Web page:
Chelsea vs Liverpool: Five things we learned from Liverpool’s set pieces to Chelsea’s defensive troubles

Goals from Trent Alexander-Arnold and Roberto Firmino made six wins out of six for the Reds

Callum Rice-Coates
Sunday 22 September 2019 18:31 BST
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1) Alexander-Arnold getting better and better

If Trent Alexander-Arnold starts regularly adding goals to his game, he will be a truly formidable opponent. His crossing ability is well-known by now, but he is equally adept at picking out a corner of the net with ease too.

He proved that on Sunday afternoon, planting the ball into the top corner from a free kick just outside the box. And he was typically reliable throughout the game, covering ground up and down the right flank, doing his defensive duties well and causing problems, as ever, in attack.

And at 20, there should still be far more to come from Alexander-Arnold. That is a daunting prospect for the rest of the division.

2) Liverpool's set piece potency continues

Since the start of last season, according to Opta, Liverpool have scored 34 goals from set pieces. That is seven more than any other side in the division. And it’s hardly surprising, given the quality of delivery regularly put into the box by both Trent Alexander-Arnold and Andrew Robertson.

The full backs were again responsible for Liverpool’s two goals, both from set pieces, in the first half. Alexander-Arnold’s opener was a stunning strike from the edge of the box, immaculately placed past Kepa into the top corner. And Robertson provided the dipping, curled ball into the box that was met by Roberto Firmino for the second.

Chelsea’s defending was questionable, but Liverpool, as the statistics show, are difficult to stop from dead ball situations.

3) Chelsea showing few signs of fixing defensive problems

Only Norwich and bottom of the league Watford have conceded more goals in the Premier League than Chelsea this season. That is hugely concerning for a team with aspirations of a top four finish.

Frank Lampard’s side have now let in 13 goals, and the manager does not appear to have an obvious solution to their defensive woes. It will not help that Andreas Christensen was forced off injured in the first half, replaced by the out of form Kurt Zouma.

It was far too easy for Liverpool to put balls into the box, and Chelsea looked particularly susceptible from set pieces. The second goal, headed in by an open Firmino, demonstrated the hosts’ severe defensive deficiencies.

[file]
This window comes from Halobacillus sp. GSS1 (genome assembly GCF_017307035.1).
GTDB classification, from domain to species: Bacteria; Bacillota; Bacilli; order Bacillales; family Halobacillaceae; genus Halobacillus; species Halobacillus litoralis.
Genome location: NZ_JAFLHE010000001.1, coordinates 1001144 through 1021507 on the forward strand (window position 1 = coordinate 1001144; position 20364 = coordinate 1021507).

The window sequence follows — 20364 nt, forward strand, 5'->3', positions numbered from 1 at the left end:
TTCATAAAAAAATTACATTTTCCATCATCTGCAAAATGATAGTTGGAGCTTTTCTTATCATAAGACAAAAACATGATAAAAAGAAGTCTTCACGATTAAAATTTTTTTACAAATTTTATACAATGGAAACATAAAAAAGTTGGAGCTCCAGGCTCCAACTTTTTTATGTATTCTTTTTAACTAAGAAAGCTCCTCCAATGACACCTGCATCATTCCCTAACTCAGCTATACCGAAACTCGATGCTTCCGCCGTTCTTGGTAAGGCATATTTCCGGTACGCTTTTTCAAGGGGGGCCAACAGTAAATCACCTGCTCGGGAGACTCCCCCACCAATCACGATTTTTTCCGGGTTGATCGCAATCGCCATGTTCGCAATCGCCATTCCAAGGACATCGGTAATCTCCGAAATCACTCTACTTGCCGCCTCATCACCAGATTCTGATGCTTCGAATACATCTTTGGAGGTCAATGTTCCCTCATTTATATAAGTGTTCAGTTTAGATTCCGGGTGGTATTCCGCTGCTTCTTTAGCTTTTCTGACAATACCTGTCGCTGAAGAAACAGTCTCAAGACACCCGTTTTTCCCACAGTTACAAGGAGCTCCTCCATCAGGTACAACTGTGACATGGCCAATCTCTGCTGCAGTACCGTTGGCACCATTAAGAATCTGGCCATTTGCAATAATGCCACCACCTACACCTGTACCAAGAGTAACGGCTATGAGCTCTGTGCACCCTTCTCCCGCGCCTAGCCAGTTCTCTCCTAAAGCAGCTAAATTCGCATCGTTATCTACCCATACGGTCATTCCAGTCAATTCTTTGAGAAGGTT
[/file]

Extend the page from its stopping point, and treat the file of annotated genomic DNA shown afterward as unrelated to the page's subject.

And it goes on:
Goal scoring has not been a problem for the Blues, but they will need to stem the flow at the other end, and soon, if they are to challenge at the top of the Premier League.

Van Dijk had the better of Abraham
Van Dijk had the better of Abraham (REUTERS)

4) Abraham not complete forward yet

It has, unquestionably, been an excellent start to the season for Tammy Abraham, making the step up from the Championship to the Premier League. He has scored seven goals already, including a ruthless, clinical hat-trick away at Wolves.

And it would be easy to get carried away with such a start. It must be remembered that he is just 21-years-old, still inexperienced at this level and still in the process of improving his game. He will have off days, and this was one of them. He missed a fairly simple one-on-one in the first half and failed to convert a couple of half chances after the break.

But his positional awareness, his ability to sniff out chances remained impressive. And he was not completely nullified by Virgil van Dijk, as some suspected he might be. Abraham still has plenty of room to improve, then, but he should take heart from this performance.

5) Chelsea show fight but still big gulf between top two and the rest

Chelsea were much improved in the second half, competing throughout and restricting Liverpool to relatively few chances. N’Golo Kante’s excellent goal gave the home side a route back into it and, to their credit, they pushed hard for an equaliser.

But it remains clear that there is a significant gap in quality between the newly established top two – Manchester City and Liverpool – and the rest. Chelsea, it seemed, had to work exceptionally hard to give themselves a chance of avoiding defeat.

This was not Liverpool at their free-flowing best. Chelsea might have rescued a point late on had they not squandered the chances they created. But victory at Stamford Bridge in such circumstances is testament to the level Jurgen Klopp’s side are now at. The top two, six games in, are already breaking away from the pack.

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